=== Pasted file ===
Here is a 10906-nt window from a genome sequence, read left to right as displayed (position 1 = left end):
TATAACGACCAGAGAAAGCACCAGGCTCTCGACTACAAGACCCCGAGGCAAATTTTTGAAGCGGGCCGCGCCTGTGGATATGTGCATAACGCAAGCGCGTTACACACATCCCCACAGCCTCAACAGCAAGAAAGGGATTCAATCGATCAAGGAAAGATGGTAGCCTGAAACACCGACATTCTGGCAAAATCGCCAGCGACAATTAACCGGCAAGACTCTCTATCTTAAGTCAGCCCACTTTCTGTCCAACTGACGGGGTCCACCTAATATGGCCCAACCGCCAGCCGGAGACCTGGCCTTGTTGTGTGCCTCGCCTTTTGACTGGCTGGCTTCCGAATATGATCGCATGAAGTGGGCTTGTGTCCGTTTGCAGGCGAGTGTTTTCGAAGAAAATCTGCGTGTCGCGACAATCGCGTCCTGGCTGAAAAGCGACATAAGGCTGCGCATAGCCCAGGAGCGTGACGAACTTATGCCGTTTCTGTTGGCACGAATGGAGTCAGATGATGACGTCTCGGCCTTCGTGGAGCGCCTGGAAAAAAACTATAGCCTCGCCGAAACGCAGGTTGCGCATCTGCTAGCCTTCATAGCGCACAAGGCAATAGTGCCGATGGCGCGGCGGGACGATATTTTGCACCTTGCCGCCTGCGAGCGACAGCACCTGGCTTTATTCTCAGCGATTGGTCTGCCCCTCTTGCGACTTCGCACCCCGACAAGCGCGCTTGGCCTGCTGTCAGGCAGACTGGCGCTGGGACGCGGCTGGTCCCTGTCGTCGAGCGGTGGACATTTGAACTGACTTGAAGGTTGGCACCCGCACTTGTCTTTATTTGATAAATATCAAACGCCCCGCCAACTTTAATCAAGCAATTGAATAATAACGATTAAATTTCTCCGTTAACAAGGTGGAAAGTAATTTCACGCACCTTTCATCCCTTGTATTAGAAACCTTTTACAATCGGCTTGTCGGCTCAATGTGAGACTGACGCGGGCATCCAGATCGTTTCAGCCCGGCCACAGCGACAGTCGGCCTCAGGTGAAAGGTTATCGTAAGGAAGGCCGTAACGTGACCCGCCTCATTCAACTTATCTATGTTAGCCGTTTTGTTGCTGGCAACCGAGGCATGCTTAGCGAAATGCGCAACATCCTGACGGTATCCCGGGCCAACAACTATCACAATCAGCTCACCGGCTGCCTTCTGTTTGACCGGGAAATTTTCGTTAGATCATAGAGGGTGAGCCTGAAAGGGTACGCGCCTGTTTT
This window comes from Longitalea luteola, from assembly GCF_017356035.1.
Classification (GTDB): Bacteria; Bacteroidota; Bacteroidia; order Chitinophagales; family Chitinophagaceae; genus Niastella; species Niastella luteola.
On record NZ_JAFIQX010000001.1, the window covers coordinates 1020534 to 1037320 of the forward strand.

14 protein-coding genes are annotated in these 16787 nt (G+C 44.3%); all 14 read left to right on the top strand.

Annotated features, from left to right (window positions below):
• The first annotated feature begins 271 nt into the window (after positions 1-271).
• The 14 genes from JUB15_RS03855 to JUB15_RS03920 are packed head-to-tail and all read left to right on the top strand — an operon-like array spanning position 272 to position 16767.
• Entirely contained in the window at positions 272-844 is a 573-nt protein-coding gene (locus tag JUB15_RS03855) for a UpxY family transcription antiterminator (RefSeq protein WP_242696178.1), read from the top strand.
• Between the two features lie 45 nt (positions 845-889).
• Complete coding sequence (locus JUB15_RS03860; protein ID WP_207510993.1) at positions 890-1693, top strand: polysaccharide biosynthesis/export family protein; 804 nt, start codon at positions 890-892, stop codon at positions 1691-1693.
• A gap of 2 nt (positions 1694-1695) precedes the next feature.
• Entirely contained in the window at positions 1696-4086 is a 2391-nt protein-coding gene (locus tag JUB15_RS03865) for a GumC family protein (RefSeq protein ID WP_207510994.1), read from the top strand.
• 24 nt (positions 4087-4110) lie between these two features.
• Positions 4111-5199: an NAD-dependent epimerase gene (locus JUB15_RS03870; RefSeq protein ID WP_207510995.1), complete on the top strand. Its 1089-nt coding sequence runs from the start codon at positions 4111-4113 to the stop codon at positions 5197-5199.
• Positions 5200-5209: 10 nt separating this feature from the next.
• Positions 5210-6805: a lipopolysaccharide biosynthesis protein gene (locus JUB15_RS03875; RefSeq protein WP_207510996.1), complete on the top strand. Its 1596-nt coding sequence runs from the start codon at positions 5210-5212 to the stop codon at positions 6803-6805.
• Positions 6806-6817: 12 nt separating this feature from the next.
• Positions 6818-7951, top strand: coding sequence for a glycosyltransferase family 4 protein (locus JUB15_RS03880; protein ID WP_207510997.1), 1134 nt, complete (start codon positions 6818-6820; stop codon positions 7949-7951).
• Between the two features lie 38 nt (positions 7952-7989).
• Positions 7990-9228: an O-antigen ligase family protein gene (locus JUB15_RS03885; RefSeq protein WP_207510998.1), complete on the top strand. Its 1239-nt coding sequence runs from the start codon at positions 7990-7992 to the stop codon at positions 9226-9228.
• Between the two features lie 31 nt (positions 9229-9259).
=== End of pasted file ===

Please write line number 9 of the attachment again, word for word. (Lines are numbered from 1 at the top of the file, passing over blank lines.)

• The 14 genes from JUB15_RS03855 to JUB15_RS03920 are packed head-to-tail and all read left to right on the top strand — an operon-like array spanning position 272 to position 16767.